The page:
ELBURN – Dennis Anderson, the Democratic challenger for the 14th Congressional District seat, on Tuesday met with a small but engaged group of people during a town hall stop in Elburn.
For 90 minutes Anderson of Gurnee listened to 14 Kane County residents and answered their questions at the Town & Country Public Library, 320 E. North St., in Elburn. The meeting was part of Anderson’s larger town hall meeting tour that was last in the area in June in St. Charles.
Anderson said he wanted to hold town hall meetings across the 14th District so he could have public, in-person exchanges with various residents. He mentioned twice during the event that he’s running to represent everyone in the district.
“I’m running because I don’t think Congress is representing anybody right now,” Anderson said during the town hall. “We need to have someone who’s willing to engage in meaningful discussions.”
He said there are congressmen out there willing to work across party lines and that if elected he will work with them with civility, something he said is currently lacking in Washington.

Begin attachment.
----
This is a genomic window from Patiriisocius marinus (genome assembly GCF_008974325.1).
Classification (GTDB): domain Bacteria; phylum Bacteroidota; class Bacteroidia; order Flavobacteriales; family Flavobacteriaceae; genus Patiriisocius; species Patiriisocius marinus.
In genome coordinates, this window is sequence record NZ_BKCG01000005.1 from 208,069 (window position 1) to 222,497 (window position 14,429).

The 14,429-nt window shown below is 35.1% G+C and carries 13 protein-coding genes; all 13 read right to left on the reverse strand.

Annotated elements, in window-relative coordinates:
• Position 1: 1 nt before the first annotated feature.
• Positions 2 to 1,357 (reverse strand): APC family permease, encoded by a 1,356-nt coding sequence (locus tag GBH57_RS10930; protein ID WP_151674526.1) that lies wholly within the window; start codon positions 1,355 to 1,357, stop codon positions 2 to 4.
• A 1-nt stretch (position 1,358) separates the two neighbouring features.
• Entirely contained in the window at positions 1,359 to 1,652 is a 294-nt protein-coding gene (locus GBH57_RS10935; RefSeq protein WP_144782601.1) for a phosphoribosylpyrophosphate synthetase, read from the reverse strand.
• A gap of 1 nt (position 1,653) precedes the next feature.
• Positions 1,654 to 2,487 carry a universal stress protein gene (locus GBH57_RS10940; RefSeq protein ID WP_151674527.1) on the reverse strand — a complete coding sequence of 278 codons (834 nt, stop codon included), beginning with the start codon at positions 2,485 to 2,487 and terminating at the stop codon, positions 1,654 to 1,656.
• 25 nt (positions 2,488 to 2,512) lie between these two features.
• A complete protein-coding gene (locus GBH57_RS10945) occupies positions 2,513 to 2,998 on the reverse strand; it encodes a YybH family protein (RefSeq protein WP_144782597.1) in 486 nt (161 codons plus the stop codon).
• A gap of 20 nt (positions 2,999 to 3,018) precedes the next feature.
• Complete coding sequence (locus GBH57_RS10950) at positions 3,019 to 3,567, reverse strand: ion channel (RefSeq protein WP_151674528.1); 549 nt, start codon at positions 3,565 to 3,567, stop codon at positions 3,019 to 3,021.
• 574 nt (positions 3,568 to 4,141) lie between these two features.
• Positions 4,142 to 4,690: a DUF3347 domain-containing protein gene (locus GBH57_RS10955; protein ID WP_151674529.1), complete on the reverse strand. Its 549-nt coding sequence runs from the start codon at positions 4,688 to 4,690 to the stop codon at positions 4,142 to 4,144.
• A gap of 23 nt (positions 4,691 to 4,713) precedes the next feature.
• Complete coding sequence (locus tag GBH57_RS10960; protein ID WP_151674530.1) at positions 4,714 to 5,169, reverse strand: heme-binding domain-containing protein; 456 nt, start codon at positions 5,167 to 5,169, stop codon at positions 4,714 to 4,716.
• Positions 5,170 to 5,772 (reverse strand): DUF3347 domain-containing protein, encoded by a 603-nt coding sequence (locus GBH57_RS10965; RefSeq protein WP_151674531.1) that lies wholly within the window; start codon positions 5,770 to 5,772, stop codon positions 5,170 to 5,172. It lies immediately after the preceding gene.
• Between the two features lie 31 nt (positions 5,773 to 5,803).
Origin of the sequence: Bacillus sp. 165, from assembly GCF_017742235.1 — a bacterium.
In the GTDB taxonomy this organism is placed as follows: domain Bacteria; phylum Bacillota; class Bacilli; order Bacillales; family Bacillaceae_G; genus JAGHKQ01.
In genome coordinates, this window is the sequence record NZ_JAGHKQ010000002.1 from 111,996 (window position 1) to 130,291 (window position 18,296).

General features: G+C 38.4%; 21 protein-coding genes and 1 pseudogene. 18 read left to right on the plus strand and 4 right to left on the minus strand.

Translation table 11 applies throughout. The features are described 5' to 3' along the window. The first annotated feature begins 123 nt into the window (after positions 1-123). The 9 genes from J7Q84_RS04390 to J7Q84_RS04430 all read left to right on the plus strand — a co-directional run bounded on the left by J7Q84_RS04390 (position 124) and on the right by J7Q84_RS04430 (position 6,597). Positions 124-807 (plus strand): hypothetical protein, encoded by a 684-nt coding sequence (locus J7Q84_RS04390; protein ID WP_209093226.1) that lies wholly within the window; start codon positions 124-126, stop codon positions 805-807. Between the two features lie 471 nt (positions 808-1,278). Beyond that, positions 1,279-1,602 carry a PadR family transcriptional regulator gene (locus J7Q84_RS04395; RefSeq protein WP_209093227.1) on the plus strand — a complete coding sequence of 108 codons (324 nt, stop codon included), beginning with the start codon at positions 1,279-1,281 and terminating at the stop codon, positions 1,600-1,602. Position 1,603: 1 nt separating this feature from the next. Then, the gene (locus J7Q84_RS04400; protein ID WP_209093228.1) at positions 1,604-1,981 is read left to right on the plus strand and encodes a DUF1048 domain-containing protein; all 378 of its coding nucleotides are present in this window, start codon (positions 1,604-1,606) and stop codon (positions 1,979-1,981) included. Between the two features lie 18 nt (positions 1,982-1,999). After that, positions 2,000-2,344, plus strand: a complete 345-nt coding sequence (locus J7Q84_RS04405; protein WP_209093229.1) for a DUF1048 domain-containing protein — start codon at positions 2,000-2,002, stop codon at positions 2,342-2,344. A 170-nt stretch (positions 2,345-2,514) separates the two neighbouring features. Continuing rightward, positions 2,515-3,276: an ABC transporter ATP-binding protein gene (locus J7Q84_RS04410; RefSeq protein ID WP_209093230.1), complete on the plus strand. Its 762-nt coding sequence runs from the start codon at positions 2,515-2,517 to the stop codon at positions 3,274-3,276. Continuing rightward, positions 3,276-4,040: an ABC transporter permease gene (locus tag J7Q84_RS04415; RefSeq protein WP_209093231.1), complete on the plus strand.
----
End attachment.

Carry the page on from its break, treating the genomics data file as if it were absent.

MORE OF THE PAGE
Everyone wants the same things, such as being able to send children to good schools, Anderson said.
Carol Green of Elburn identified with Anderson’s comment about common needs and wants among residents during the town hall meeting. This was the first time she was able to see Anderson speak in person and she plans to vote for him in the November election.
Green said incumbent U.S. Rep. Randy Hultgren, R-Winfield, has not done anything in his two terms that would positively affect her. She said that his efforts to repeal the Affordable Care Act would have a negative impact on her and her husband.
“I would love to have some debates, but there are none scheduled at present,” Anderson said.
Ideally there would be debates scheduled with Hultgren in every county in the district, Anderson said.
Among the various issues that Anderson spoke about Tuesday was jobs and the economy. Anderson said the economic recovery has mostly affected the top earners but has not been felt on Main Street.
There needs to be a meaningful jobs bill and improved infrastructure, Anderson said.